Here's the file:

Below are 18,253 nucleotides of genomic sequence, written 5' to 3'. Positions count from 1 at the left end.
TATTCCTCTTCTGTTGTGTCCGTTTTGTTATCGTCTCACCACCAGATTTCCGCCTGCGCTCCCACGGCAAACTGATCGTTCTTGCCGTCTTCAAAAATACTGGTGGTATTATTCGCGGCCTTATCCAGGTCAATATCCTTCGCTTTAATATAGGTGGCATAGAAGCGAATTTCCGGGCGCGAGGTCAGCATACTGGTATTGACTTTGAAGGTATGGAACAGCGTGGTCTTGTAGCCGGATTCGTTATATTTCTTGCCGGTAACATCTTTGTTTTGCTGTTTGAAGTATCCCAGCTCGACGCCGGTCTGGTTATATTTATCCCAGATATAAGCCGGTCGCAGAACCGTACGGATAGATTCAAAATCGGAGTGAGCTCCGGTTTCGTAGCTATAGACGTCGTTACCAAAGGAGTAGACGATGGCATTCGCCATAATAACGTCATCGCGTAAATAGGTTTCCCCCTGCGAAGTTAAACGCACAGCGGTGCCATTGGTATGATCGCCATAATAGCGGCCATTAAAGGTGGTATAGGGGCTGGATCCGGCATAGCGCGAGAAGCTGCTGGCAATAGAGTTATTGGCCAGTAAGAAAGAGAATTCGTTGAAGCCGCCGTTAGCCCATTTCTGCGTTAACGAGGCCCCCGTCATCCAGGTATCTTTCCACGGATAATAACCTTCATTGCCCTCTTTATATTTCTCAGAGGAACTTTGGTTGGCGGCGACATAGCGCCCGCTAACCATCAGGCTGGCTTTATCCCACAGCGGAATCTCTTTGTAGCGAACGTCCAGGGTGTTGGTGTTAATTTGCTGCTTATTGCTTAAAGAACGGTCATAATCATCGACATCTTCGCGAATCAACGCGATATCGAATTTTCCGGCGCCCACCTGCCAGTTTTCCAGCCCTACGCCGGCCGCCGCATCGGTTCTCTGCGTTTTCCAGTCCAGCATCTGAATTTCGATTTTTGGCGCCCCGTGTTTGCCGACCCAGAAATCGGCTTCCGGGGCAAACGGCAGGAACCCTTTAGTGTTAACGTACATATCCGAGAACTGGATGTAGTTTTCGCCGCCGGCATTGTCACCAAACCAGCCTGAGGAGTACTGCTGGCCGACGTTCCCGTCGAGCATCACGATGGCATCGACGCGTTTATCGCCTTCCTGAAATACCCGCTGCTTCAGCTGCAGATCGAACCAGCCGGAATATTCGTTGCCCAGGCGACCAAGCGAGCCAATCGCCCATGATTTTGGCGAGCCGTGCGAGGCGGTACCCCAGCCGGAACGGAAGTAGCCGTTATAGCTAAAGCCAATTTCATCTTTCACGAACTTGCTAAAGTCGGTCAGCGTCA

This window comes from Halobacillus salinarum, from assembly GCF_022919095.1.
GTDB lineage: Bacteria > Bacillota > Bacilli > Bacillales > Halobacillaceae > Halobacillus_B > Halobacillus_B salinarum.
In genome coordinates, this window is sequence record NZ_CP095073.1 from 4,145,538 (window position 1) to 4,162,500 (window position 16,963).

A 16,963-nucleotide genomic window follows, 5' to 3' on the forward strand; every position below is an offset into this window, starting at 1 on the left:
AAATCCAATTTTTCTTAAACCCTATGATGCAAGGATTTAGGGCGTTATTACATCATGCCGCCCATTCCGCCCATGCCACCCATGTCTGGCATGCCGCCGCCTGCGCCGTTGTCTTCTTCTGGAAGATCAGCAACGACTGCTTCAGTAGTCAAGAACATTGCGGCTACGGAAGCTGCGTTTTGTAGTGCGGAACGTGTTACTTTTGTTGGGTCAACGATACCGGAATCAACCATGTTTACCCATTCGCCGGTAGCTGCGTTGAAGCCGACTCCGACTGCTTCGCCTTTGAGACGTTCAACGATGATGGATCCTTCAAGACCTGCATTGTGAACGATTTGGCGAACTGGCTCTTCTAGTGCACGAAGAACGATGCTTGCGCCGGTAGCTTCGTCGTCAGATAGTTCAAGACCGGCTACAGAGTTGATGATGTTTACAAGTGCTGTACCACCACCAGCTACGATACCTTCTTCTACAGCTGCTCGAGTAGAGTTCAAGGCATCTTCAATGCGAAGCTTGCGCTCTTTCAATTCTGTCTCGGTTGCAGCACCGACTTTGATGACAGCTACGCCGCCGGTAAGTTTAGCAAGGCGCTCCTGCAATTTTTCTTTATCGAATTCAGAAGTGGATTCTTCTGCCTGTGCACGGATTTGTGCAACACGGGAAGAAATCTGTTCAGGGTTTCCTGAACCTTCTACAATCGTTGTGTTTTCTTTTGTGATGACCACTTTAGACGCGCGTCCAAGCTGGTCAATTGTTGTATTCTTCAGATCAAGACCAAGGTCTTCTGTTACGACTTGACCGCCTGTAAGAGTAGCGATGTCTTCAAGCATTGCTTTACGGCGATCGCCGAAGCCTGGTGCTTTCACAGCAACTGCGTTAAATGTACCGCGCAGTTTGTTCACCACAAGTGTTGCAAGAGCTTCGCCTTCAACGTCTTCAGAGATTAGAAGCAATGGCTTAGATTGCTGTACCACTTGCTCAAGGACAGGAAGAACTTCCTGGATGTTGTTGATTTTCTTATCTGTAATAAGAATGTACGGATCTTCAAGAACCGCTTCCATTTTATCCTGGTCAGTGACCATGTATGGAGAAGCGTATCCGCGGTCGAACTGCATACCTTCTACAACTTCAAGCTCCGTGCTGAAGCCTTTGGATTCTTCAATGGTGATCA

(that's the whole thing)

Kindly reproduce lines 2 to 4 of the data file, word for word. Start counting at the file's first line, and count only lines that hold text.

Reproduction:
TATTCCTCTTCTGTTGTGTCCGTTTTGTTATCGTCTCACCACCAGATTTCCGCCTGCGCTCCCACGGCAAACTGATCGTTCTTGCCGTCTTCAAAAATACTGGTGGTATTATTCGCGGCCTTATCCAGGTCAATATCCTTCGCTTTAATATAGGTGGCATAGAAGCGAATTTCCGGGCGCGAGGTCAGCATACTGGTATTGACTTTGAAGGTATGGAACAGCGTGGTCTTGTAGCCGGATTCGTTATATTTCTTGCCGGTAACATCTTTGTTTTGCTGTTTGAAGTATCCCAGCTCGACGCCGGTCTGGTTATATTTATCCCAGATATAAGCCGGTCGCAGAACCGTACGGATAGATTCAAAATCGGAGTGAGCTCCGGTTTCGTAGCTATAGACGTCGTTACCAAAGGAGTAGACGATGGCATTCGCCATAATAACGTCATCGCGTAAATAGGTTTCCCCCTGCGAAGTTAAACGCACAGCGGTGCCATTGGTATGATCGCCATAATAGCGGCCATTAAAGGTGGTATAGGGGCTGGATCCGGCATAGCGCGAGAAGCTGCTGGCAATAGAGTTATTGGCCAGTAAGAAAGAGAATTCGTTGAAGCCGCCGTTAGCCCATTTCTGCGTTAACGAGGCCCCCGTCATCCAGGTATCTTTCCACGGATAATAACCTTCATTGCCCTCTTTATATTTCTCAGAGGAACTTTGGTTGGCGGCGACATAGCGCCCGCTAACCATCAGGCTGGCTTTATCCCACAGCGGAATCTCTTTGTAGCGAACGTCCAGGGTGTTGGTGTTAATTTGCTGCTTATTGCTTAAAGAACGGTCATAATCATCGACATCTTCGCGAATCAACGCGATATCGAATTTTCCGGCGCCCACCTGCCAGTTTTCCAGCCCTACGCCGGCCGCCGCATCGGTTCTCTGCGTTTTCCAGTCCAGCATCTGAATTTCGATTTTTGGCGCCCCGTGTTTGCCGACCCAGAAATCGGCTTCCGGGGCAAACGGCAGGAACCCTTTAGTGTTAACGTACATATCCGAGAACTGGATGTAGTTTTCGCCGCCGGCATTGTCACCAAACCAGCCTGAGGAGTACTGCTGGCCGACGTTCCCGTCGAGCATCACGATGGCATCGACGCGTTTATCGCCTTCCTGAAATACCCGCTGCTTCAGCTGCAGATCGAACCAGCCGGAATATTCGTTGCCCAGGCGACCAAGCGAGCCAATCGCCCATGATTTTGGCGAGCCGTGCGAGGCGGTACCCCAGCCGGAACGGAAGTAGCCGTTATAGCTAAAGCCAATTTCATCTTTCACGAACTTGCTAAAGTCGGTCAGCGTCA

This window comes from Halobacillus salinarum, from assembly GCF_022919095.1.
GTDB lineage: Bacteria > Bacillota > Bacilli > Bacillales > Halobacillaceae > Halobacillus_B > Halobacillus_B salinarum.